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|"For richer, for poorer -- but can they resist temptation?"
'On The Aisle' Theater Review of "6 Rms Riv Vu"
by David Hale, The Fresno Bee, July 1991
Say you're married, or thinking about it. You probably can't imagine "fooling around," but what if the opportunity presented itself? Would you be able to resist?
That's the naughty uncertainty behind "6 Rms Riv Vu," the curtain-raiser in Fresno City College's annual Summer Theater Festival.
Amy Rider as Anne Miller, Nate Butler as Paul Friedman in "6 Rms Riv Vu."
|This is nothing hot and heavy. The play, by Bob Randall, is in the tradition of the Jean Kerr-Neil Simon romantic comedy. Which is to say, it treats a serious human predicament lightly, teasing us with waves of funny, quick-witted dialogue and ultimately arriving at a denouement most theater-goers will find agreeable.
As important, the production offers us the opportunity to participate in a rare experience -- the discovery of fresh talent in our midst.
In this case, the reward was Amy Rider as The Girl and Nate Butler as The Boy. They presented, in their first leading roles at the school, performances that were surprisingly secure and polished and charged with youthful energy.
"6 Rms Riv Vu" is classified-advertisement jargon for an apartment with six rooms and a river view. Rider and Butler, sophisticated urbanites presumably in their early 30s, meet by chance in a vacant apartment both want to rent to house their growing families.
The plot revolves around how the pair, both decent types, copes when they are accidentally locked in the place and find themselves unable to attract attention to their plight. It will surprise no one when they discover they have much in common, and that instantaneous romance blooms -- to the surprise, delight and guilt of both. Can this affair be saved? Or will the traditional middle-class values that both share (and mock) kick in and restore reality? You can probably guess.
Rider is downright adorable as Anne Miller, playing a rather innocent but bright and capable person, with the air of a metropolitan sophisticate disguising a girlish helter-skelter personality.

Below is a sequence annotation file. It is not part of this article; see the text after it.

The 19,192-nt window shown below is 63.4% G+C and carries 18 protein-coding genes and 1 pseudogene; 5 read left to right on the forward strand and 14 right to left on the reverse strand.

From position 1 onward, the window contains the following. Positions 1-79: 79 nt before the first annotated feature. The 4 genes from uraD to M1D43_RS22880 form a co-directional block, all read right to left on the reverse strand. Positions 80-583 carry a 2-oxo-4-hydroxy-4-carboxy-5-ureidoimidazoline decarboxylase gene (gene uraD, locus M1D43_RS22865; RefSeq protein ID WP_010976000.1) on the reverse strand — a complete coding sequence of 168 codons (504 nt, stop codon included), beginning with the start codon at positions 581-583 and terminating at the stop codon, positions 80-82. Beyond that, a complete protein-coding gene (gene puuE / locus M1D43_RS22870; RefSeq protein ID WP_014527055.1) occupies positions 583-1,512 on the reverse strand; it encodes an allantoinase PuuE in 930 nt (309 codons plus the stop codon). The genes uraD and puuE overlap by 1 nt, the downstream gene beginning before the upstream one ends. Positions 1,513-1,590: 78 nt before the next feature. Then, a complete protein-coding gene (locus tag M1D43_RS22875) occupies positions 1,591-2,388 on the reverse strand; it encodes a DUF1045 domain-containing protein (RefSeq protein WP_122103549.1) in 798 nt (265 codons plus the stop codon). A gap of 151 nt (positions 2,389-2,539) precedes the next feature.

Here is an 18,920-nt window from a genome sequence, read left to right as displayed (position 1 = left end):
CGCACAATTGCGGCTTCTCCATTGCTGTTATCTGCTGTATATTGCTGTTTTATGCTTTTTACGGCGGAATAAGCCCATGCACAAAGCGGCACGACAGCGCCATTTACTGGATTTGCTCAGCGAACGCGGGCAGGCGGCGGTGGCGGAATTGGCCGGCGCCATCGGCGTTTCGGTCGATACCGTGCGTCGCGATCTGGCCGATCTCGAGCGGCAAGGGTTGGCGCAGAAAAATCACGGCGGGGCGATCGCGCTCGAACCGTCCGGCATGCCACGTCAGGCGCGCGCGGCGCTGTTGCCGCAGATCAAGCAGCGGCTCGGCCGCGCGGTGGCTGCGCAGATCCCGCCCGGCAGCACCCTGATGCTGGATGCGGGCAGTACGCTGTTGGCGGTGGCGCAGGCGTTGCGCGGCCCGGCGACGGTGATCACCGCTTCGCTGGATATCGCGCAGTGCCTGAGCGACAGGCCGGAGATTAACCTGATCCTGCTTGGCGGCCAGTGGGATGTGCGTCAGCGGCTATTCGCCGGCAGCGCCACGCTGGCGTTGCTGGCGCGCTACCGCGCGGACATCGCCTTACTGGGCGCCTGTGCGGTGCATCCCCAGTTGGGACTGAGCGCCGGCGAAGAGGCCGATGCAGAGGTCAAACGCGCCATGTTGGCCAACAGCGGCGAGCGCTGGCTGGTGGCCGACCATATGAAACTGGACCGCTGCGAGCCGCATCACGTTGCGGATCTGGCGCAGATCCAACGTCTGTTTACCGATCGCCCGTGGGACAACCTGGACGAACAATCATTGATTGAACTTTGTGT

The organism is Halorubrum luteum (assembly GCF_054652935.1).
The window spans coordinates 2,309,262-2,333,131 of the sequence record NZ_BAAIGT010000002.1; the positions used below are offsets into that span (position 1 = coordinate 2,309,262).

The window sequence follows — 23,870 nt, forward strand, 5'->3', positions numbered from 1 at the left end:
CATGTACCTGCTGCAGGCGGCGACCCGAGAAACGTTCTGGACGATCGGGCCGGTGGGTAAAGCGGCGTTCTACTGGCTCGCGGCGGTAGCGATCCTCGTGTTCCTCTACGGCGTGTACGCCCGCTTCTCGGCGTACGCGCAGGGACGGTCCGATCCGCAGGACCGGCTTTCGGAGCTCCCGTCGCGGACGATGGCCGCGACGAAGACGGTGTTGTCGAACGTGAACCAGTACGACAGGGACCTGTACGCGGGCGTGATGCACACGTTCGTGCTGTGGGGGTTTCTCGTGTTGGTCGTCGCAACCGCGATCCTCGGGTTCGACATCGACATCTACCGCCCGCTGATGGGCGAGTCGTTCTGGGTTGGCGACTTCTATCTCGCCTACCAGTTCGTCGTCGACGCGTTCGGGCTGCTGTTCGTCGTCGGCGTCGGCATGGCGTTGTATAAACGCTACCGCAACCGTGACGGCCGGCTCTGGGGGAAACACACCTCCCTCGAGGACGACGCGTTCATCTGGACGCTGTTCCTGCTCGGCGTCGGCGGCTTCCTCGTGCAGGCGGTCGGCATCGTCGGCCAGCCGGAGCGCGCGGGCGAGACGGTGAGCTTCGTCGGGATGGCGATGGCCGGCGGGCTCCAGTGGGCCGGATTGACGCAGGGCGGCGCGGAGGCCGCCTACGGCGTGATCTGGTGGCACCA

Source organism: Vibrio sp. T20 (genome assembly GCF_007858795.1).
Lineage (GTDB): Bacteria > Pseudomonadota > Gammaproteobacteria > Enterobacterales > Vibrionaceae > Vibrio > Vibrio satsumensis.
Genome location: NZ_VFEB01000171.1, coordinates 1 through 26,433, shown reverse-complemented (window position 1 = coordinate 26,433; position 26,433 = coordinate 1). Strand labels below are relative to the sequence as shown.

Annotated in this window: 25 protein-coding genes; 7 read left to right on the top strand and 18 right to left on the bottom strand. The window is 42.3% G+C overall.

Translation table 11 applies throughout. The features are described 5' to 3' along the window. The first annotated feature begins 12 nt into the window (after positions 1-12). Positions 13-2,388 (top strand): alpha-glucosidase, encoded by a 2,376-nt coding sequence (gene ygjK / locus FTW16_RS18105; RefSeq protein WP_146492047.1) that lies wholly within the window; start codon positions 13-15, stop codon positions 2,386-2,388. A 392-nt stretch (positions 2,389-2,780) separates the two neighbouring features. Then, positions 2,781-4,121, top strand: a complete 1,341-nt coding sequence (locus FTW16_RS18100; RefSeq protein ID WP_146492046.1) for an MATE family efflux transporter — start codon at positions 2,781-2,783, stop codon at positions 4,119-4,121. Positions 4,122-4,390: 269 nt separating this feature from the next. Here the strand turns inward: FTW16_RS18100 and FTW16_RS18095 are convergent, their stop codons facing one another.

Butler shows himself to be an expressive actor, willing to take risks. We see his Paul Friedman progress, presumably under the spell of Anne, opening up emotionally to exhibit a more venturesome, vulnerable self.
The actors are most impressive when they banter, and they are quite convincing as Anne and Paul appear to find in each other's "newness" a delicious possibility of freedom from the familiar routines and burdens of their real lives.
The mystery is how two performers with such scant experience manage to convey so much assurance on stage. It's as if they had been tutoring for months with director Carolyn Robertson to be ready for their opportunity. Both project like mad. My bet is that Robertson will rein in some of that high energy. Sustained over an hour and a half, it was more than is comfortable in so intimate a setting.
As adroit as they are, and as realistic as their verbal sparring seems, the act seldom rose above the level of a Performance. The denouement, for instance, was a dramatic letdown. After all that romantic desire running like crazy, would the lovers resign themselves to reality with scarcely a pause, or protest, for throat-catching regret?
Of the supporting cast, Clemmens Cochius [sic] was an amusing, almost wordless paragon of lassitude as the pot-smoking "super" of the apartment house. John Rothschild was the epitome of the self-absorbed, narcissistic male as Anne's husband, and Allison Frost, as Paul's wife, seemed his perfect opposite.
Linda Hummel-Quinn was funny and obnoxious as the inevitable nosy senior citizen from across the hall, as were Shannon Fuller and Jeff Womack, also apartment hunters, who came across like nouveau riche hippies.
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